Citing the horrors of the tainted-blood scandal of the 1980s, a group of activists and NDP MPs made a public plea on Monday to Health Minister Jane Philpott, asking for an immediate moratorium on paid blood donations in Canada.The group, led by NDP MP Don Davies, said the recent approval of a licence for a private, paid-donation clinic in Saskatchewan opens the door to many more such facilities, which could compromise the safety and efficiency of Canada’s blood services. Story continues below
“Profits must never be permitted to compete with safety in our blood system,” Davies said.“Today, we are calling on Heath Minister Philpott to cancel the license her ministry granted to the paid-donor, for-profit plasma clinic in Saskatoon.”A moratorium on paid donations would then allow proper consultations to take place, the group argued.Plasma is the liquid component of blood that holds red blood cells in suspension. After being separated out, it can be used for transfusions or turned into plasma protein products that can — among other things — boost a person’s immune system.Like whole blood, donations of plasma in this country are just that: donations. With very rare exceptions (one facility in Winnipeg grants honorariums for donations) Canadians are not given any financial compensation for the bodily fluid. But just two provinces — Quebec and Ontario — actually have regulations in place that prevent clinics or private companies from collecting plasma or blood products in exchange for money.Ontario’s legislation was enacted after Canadian Plasma Resources (CPR), the company that recently set up shop in Saskatchewan, tried to gain a foothold in Toronto and Hamilton.READ MORE: Controversial plasma collection clinic now open in SaskatoonCPR has now been open since Feb. 18 in Saskatoon, and says it will give people $25 gift cards for donations. The centre will need to comply with all existing federal safety regulations, screening and testing all its donors. But that’s not enough to re-assure Mike McCarthy, a survivor of the tainted blood scandal who is now living with Hepatitis C.“They say science is fool-proof, so don’t worry,” McCarthy said.“There has been no plan presented by Health Canada, nor the Canadian Blood Services, to ensure the public system is not harmed by the introduction of a private, paid-donor model … This is a recipe for another disaster.”Opponents also argue that paid donations tend to attract and exploit some of society’s most vulnerable populations, including the homeless, drug users and those living beneath the poverty line.Philpott was expected to comment on the issue following Question Period on Monday afternoon.Importing paid-for plasma already commonCanada currently collects around 190,000 litres of plasma per year within its borders, which is enough to cover transfusions, but not enough for plasma protein products. As a result, it must import a huge proportion (around 70 per cent) of its plasma protein products from the United States, where paid donation clinics are widespread.Davies said that practice, in itself, is problematic. Canada should be working to become more self-reliant by improving the public donation system, he said.“Blood must always be considered a public resource, not a private one for exploitation and profit.”The Krever CommissionThe Krever commission — struck in the wake of the tainted blood crisis of the 1980s which infected more than 30,000 Canadians with Hepatitis C and more than 2,000 with HIV — recommended against allowing clinics to pay donors for their blood moving forward.Justice Horace Krever blamed the crisis partly on the blood-collection policies of the Canadian Red Cross, including the importation of plasma from the U.S. that came from unsafe sources.How plasma is gatheredPlasma can either be separated from the rest of a person’s blood after it is removed from a donor’s veins, or obtained by a process called plasmapheresis, in which blood components are separated as the donation is being made. Only the plasma is collected with plasmapheresis, while other cells recirculate back to the donor.The second process is less taxing on the body (a person can give plasma by plasmapheresis up to twice a week, as opposed to every 56 days for whole-blood donations), but more expensive, so the public system in Canada gets most of its plasma from whole-blood donations. According to Canadian Blood Services, Canada would need to quadruple the amount of plasma it currently collects in order to avoid importing it from elsewhere.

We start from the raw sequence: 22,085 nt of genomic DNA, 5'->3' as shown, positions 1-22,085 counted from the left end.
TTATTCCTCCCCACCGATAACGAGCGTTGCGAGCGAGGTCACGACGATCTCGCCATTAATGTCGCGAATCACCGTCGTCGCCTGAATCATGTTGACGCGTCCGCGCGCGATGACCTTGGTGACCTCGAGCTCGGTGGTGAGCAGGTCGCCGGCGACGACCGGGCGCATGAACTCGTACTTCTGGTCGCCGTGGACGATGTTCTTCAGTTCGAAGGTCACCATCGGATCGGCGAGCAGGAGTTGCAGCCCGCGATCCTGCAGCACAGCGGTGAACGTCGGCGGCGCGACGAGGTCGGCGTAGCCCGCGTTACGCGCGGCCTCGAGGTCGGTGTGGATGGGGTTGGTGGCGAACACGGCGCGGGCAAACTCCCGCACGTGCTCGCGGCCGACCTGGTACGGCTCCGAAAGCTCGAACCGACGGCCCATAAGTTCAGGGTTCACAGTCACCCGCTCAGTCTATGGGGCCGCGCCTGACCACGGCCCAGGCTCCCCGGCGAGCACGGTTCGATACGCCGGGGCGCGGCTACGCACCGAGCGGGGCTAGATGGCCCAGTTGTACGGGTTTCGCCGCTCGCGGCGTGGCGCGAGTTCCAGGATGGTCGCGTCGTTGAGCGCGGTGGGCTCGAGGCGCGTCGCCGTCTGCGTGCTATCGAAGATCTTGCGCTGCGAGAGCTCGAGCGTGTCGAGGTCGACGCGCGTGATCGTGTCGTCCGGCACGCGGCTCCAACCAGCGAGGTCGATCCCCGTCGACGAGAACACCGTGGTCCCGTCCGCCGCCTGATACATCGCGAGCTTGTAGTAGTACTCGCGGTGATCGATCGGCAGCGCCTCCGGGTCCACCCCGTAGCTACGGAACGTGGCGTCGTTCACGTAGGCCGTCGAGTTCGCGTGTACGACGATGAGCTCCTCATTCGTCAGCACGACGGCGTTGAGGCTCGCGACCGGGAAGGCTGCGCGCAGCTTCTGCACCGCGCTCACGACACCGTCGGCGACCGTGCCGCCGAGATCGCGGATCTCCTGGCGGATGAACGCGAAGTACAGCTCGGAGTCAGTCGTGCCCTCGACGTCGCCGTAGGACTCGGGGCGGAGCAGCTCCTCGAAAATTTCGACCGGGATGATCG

© Shaw Media, 2016